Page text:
How Okanagan fruit trees are weathering dramatic shifts in temperatures
With temperatures swinging from arctic to balmy and then back to chilly again, it’s only natural concerns would arise about one of this valley’s most precious exports — fruit.
“With any extreme weather changes you want to keep your eyes open,” B.C. Fruit Growers Association president Pinder Dhaliwal said.
“There was a scare in early January, where they predicted -25 C to -27 C — that would have been damaging.”
That prediction, however, never came to be, much to the relief of fruit growers.
The temperatures taken at orchards around the valley were somewhere in the area of -15 C to -19 C.
“So, we’re OK right now,” he said. “Around in the South Okanagan and the Central Okanagan, everything is sleeping and dormant and it’s been pretty good.”
But if 2019 is any indication, growers aren’t in the clear just yet.
Last year most of the damage was wrought over two weeks in February when temperatures plunged to as low as -23 C.
“It did affect the cherry crop, some places were patchy, because the buds got frozen,” Dhaliwal said. “It’s never good for trees when there are extremes and a nice warm spell is followed by frost, but so far, so good the orchardists I’ve spoken to."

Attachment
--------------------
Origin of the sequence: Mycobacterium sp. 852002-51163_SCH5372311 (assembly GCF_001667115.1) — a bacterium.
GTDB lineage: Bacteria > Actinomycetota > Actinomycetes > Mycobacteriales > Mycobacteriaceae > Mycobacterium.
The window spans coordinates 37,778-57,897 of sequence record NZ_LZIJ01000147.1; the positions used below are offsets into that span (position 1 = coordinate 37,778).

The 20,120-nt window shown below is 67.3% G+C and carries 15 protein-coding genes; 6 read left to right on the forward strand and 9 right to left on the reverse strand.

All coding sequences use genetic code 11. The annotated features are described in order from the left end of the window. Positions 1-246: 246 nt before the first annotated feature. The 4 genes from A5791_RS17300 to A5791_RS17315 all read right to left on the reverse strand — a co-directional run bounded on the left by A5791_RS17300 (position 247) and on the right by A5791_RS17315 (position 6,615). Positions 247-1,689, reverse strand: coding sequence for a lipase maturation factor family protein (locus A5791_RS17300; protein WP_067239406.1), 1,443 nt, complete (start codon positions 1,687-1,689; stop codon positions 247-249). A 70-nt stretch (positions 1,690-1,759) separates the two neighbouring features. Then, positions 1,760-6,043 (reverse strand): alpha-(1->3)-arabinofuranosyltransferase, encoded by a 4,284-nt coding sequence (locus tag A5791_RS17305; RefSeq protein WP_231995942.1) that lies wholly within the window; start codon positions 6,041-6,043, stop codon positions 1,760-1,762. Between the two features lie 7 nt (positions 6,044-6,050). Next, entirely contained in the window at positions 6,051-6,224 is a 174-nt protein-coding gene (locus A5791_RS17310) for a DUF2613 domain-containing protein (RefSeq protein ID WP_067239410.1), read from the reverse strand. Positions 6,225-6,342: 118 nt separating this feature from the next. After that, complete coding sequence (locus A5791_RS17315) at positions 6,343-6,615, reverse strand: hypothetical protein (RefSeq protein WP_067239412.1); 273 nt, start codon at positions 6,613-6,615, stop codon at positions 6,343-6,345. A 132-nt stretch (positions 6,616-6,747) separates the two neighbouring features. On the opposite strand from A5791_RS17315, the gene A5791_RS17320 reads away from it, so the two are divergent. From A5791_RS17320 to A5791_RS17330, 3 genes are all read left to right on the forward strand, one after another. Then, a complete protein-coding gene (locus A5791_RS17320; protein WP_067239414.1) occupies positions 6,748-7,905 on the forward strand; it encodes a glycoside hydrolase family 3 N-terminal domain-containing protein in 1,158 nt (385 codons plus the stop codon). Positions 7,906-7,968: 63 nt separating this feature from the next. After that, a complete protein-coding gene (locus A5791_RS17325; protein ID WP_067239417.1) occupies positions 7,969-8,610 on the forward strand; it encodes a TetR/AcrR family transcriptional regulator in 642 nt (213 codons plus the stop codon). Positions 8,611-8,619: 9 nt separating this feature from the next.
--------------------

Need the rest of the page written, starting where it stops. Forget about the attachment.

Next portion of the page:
Glen Lucas, general manager of the B.C. Tree Fruit Growers Association said last year that it’s not totally uncommon for apricots to get knocked down by winter. The good thing is they only account for one per cent of the fruit grown in the area. They are, however, the “canary in the coal mine" and can indicate what lies ahead for other fruits.
Cherries didn't seem to suffer that much from frost, but heavy rain did cause some damage.
Some orchardists said up to 50 per cent of their crop became damaged.
That was largely to do with heavy rains.
Statistics Canada reported that acreage devoted to sweet cherries in the Central Okanagan region grew 35.7 per cent between 2011 and 2016 to 2,146 acres.
Today, it’s estimated that the Okanagan has roughly 5,000 acres dedicated to cherries.
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